Chulalongkorn combats cancer in lab animals with plant-based antibody

For the first time in Thailand, lecturers at Chulalongkorn University’s Faculty of Pharmaceutical Sciences have successfully developed antibody from tobacco plants with inhibitory effects on the growth of cancer cells in laboratory animals. This signals hope for access to effective cancer medication and treatment at a lower cost.

From world-class success in producing a COVID-19 vaccine from tobacco plants, today researchers from Baiya Phytopharm Co., Ltd., a Thai company under Chulalongkorn University, have reached another milestone in the research and development of antibody drugs from tobacco plants, which have been found to reduce the size and inhibit the growth of cancer cells in laboratory animals.

Assoc. Prof. Dr. Waranyoo Phoolcharoen
Photo courtesy of Chulalongkorn

“Our research team has developed the technology and system to produce plant proteins to make antibody drugs, with the hope to help reduce the cost of drug production so that cancer patients in the country can access drugs more easily and widely,” Assoc. Prof. Dr. Waranyoo Phoolcharoen of Department of Pharmacognosy and Pharmaceutical Botany, Faculty of Pharmaceutical Sciences, Chulalongkorn University, spoke of the objectives of conducting biopharmaceutical research for cancer immunotherapy treatment.

The potential of this research has recently been recognized by a 2023 research award from the National Research Council of Thailand (NRCT).

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Origin of the production of antibody drugs from tobacco plants

Assoc. Prof. Dr. Waranyoo explains immunotherapy for cancer: “Cancer is caused by cancer cells binding to cells in the immune system and blocking the functioning of cells in the body. The commonly known chemotherapy uses drugs to kill cancer cells in the body. For immunotherapy or cell therapy, however, the aim is not to destroy cancer cells, but stimulate the immune cells in the patient’s immune system to strengthen, thus blocking cancer cells from binding to cells in the immune system and allowing the system to handle cancer cells by itself.”

Photo courtesy of Chulalongkorn
Photo courtesy of Chulalongkorn

Immunotherapy is becoming more and more popular, but the antibody drugs it utilizes are very expensive.“ The production process still depends on foreign technology. The equipment and culture media used in cell culture and the expansion of the production scale with cell culture techniques contribute to high production costs, making the medicines accordingly expensive.”

A research team led by Assoc. Prof. Dr. Waranyoo focuses on the production of antibody drugs using local technology to reduce costs and allow more patients to have access to medication.

Tobacco plants: Plants for immunotherapy drugs

With support from CU Enterprise, Assoc. Prof. Dr. Waranyoo oversees the Research Unit for Plant-produced Pharmaceuticals works toward the development and production of recombinant proteins, secondary metabolites, and plant viruses through plant biotechnology, using plants such as tobacco as hosts to produce drugs and vaccines.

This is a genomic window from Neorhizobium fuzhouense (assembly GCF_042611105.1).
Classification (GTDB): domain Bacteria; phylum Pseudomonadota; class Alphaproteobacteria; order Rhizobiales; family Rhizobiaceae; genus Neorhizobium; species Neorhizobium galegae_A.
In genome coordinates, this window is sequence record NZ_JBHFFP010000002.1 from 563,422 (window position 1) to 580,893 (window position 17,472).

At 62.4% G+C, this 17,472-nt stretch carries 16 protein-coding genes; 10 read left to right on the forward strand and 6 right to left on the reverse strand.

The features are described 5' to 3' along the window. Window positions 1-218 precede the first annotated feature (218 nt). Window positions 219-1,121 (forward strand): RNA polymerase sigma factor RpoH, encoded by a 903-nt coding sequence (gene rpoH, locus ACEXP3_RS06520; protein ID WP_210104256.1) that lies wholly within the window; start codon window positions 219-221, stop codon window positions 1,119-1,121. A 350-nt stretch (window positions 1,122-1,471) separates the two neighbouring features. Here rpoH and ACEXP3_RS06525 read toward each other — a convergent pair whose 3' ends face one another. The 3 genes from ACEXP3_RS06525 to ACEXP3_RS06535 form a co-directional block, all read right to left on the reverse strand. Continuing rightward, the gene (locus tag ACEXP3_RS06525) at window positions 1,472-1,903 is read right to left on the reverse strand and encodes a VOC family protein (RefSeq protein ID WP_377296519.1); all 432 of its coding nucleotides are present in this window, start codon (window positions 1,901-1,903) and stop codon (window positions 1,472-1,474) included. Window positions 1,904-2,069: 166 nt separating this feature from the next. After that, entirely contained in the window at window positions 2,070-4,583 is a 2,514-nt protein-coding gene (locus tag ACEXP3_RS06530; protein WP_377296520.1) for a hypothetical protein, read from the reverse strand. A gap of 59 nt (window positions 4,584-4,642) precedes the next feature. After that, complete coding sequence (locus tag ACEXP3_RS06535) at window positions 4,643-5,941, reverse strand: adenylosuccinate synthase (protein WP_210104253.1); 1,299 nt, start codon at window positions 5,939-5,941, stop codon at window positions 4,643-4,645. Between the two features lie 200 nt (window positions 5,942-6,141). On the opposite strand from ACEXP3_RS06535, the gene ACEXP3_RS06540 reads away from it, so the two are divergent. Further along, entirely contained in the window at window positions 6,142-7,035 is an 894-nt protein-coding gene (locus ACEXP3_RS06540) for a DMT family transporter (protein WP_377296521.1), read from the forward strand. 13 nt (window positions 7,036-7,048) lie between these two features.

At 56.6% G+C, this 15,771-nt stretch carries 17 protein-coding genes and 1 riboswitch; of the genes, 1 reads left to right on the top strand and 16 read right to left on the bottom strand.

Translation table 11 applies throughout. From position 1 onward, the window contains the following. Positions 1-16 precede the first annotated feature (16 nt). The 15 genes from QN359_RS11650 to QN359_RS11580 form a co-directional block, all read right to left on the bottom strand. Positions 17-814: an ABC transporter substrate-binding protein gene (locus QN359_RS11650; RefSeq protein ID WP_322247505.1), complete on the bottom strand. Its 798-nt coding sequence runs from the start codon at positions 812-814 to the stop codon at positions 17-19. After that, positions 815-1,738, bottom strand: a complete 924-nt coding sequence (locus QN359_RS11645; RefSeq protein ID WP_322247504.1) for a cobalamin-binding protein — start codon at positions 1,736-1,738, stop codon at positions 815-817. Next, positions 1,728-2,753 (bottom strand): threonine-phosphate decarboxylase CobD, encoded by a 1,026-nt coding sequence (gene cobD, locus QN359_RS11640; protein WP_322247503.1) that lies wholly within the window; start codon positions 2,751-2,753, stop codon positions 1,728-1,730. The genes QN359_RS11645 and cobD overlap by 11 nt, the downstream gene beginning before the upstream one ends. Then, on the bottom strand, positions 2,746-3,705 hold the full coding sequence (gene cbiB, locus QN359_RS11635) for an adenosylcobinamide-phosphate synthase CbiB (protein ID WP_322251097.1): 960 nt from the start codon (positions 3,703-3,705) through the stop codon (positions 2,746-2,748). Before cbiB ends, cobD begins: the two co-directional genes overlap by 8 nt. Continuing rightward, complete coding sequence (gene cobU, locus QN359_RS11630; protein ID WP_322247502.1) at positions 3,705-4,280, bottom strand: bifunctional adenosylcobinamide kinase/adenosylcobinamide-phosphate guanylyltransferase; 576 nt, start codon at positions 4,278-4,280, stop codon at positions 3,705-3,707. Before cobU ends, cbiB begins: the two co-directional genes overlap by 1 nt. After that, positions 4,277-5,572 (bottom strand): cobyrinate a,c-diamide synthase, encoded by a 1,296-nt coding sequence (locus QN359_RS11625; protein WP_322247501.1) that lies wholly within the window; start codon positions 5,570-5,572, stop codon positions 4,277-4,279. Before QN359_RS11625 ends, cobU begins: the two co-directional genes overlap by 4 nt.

Chulalongkorn combats cancer in lab animals with plant-based antibody | News by Thaiger
Photo courtesy of Gardening On

The tobacco used is an Australian species called Nicotiana benthamiana. Assoc. Prof. Dr. Waranyoo argued that bacterium could enter the plant easily and the strain could produce large amounts of the drugs needed.

“We use plants as factories to produce the proteins we need. We insert antibody–producing genes into tobacco plants in order for the tobacco plants to produce the antibodies (drugs) we need. The extracted protein (antibody) is then purified. We found that the antibodies produced by the plants can bind to proteins on the surface of immune cells.”

Assoc. Prof. Dr. Waranyoo referred to the research results in laboratory animals, “The antibodies that the research team produced from plants can inhibit the growth of cancer cells in 4 laboratory animals. The size of the tumor cells in mice decreased. This ability to make cells shrink in size is comparable to that of the drugs used in the market.”

mouse on lab table
Photo courtesy of Chulalongkorn
Said research results were first published on October 23, 2020, in the journal Scientific Reports.

Producing drugs from plants: Medicinal and treatment stability by Thai people for Thai people

The next steps of the research, Assoc. Prof. Dr. Waranyoo mentioned testing for safety and toxicity and studying the structure of the drug. All data must be submitted to the Food and Drug Administration (FDA) before receiving approval for testing in humans.

“If this research is successful, we will be able to produce our own medicines locally, reducing the cost of drug production and lowering medicinal expenses. More people will then have access to cancer medicines.”

lab testing
Photo courtesy of Chulalongkorn

Apart from cancer, the technology to produce antibodies from plant proteins can also be used to develop drugs or vaccines for many other diseases. Researchers are currently studying the treatment and prevention of diseases that are particularly problematic in developing countries, such as rabies. HFMD, Ebola, Nipah, etc.

Assoc. Prof. Dr. Waranyoo emphasises that the ultimate goal in trying to innovate and develop medicine is to build strength and stability in medicine and medical treatment for Thai people. Thai researchers have the potential and technology to develop competitive drugs to achieve this goal.

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